The ongoing transition toward consumption-driven economics that several emerging markets across the globe are currently undergoing has become a favorite theme for many investors.

Being able to leverage that dynamic to its fullest potential, though, means looking beyond the “broad based definition of consumption that’s limited to the consumer staples and consumer discretionary sectors,” says Jose Morales, chief investment officer of Mirae Asset Global Investments and portfolio manager of the $100 million Mirae Emerging Markets Great Consumer Fund.

Consumption is a multi-faceted process that has multiple elements to it, Morales believes, and those investors who can peel apart the layers and understand the varied drivers of consumption as they continue to change in different emerging markets will fare the best.

“We like to draw an analogy to what we see happening in the emerging markets now to what we saw with the Baby Boomers in the U.S.,” Morales said. “The Baby Boomers became the U.S. middle class and what you saw with them was not just increased consumption but also a change in consumption patterns – what they were and where they were buying it both changed.”

That same dynamic is happening in many emerging markets today, giving rise to a host of companies in sectors that offer goods and services catering toward changing tastes. Ecommerce is booming, for instance, and there’s a rising demand for things like healthcare and financial services, as “more people want to take better care of themselves and buy homes,” Morales said. Increasing disposable income means that more people can and want to travel, he said, so emerging market airline stocks are an interesting consideration.

 “Within the emerging markets, different countries are at different stages with respect to the importance of consumption,” Morales said. “Some are at a different phase in the business cycle, for example, while some have a more developed middle class. Cultural tastes are different, too, and what sells well to a consumer in China may not sell well to a consumer in Mexico.”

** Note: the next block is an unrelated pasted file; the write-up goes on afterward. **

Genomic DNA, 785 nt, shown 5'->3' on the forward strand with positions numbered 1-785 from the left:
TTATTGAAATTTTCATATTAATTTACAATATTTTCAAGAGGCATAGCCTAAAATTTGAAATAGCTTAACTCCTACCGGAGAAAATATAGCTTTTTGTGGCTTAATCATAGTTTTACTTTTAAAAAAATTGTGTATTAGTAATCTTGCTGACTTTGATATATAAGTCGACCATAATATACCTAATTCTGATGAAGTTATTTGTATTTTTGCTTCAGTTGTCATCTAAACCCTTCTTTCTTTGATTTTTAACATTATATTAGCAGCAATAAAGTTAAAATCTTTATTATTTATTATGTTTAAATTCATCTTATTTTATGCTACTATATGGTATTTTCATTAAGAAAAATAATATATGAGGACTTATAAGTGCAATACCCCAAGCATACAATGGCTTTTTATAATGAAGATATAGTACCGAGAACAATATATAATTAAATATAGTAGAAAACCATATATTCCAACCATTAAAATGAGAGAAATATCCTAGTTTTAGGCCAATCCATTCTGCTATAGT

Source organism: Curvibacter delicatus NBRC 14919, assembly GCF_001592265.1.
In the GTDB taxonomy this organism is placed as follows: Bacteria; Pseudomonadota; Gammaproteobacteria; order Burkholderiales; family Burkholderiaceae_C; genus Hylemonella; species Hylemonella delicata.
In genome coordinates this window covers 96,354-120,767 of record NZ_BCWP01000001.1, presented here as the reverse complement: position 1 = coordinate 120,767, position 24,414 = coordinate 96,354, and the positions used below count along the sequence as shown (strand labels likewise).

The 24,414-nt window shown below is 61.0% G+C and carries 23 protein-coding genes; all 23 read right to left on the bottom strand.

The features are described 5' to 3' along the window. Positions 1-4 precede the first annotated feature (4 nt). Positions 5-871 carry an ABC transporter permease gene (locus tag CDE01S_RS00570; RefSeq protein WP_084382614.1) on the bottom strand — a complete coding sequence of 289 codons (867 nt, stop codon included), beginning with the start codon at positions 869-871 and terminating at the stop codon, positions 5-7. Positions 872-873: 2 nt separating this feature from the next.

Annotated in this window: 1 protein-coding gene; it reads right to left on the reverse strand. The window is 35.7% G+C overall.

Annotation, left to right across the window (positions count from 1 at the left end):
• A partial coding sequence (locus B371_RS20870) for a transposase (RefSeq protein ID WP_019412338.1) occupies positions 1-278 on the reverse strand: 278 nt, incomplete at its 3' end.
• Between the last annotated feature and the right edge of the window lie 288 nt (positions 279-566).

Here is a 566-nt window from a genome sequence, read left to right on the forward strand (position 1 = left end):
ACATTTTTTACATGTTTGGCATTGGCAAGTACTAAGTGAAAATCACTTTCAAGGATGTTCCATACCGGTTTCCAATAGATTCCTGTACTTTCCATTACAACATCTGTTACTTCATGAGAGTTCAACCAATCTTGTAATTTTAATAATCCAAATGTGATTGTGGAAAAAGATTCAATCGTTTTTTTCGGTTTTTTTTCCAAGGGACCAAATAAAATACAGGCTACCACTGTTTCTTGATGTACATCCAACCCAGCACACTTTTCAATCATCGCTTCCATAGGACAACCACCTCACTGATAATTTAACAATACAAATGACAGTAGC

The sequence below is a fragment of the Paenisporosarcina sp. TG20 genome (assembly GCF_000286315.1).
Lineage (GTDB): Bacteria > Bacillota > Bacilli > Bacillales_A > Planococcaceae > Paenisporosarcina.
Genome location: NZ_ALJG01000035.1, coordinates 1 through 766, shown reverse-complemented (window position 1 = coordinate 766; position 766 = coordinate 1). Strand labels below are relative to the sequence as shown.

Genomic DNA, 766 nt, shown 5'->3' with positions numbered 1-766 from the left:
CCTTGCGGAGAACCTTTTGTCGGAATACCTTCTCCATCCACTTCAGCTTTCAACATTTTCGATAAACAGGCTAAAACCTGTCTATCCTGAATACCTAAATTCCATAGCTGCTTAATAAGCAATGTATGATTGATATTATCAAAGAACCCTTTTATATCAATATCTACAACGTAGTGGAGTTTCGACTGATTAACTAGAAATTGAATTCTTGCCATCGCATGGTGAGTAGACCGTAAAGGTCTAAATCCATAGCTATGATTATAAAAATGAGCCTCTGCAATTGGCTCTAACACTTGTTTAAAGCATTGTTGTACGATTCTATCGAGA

Studying these “localized and selective choice patterns” within the broader consumption dynamic is the Mirae Emerging Markets Great Consumer Fund’s main thesis. The firm places great importance on travel, Morales said, and gathering intelligence at the local level to really feel the pulse of what’s happening in different emerging markets. The fund zeroes in on individual stock selections to generate alpha by focusing on the “mini themes within the broader consumption theme,” he said.

Right now, the fund is geared mostly toward Asia, where “we see the most transparent economic growth and the strongest consumer,” Morales said. “One of the big themes for us is the tourism theme in China, which is growing as more Chinese are traveling. Culturally, they have a taste for gambling, so the Macau gaming sector is booming. Luxury goods are also very popular in China so we’re interesting in luxury companies that are selling there.”

Elsewhere in Asia, both the drivers of consumption and consumer tastes are different. Morales points out that that the countries of the Association of Southeast Asian Nations (ASEAN) are still at a level of more basic consumption, and the purchasing of heavy goods like cars is important.

However, “the ASEAN region has some of the best demographics in the world in terms of the age of its populations and the rate of growth in local the local economy, and this really supports our investing there,” Morales said.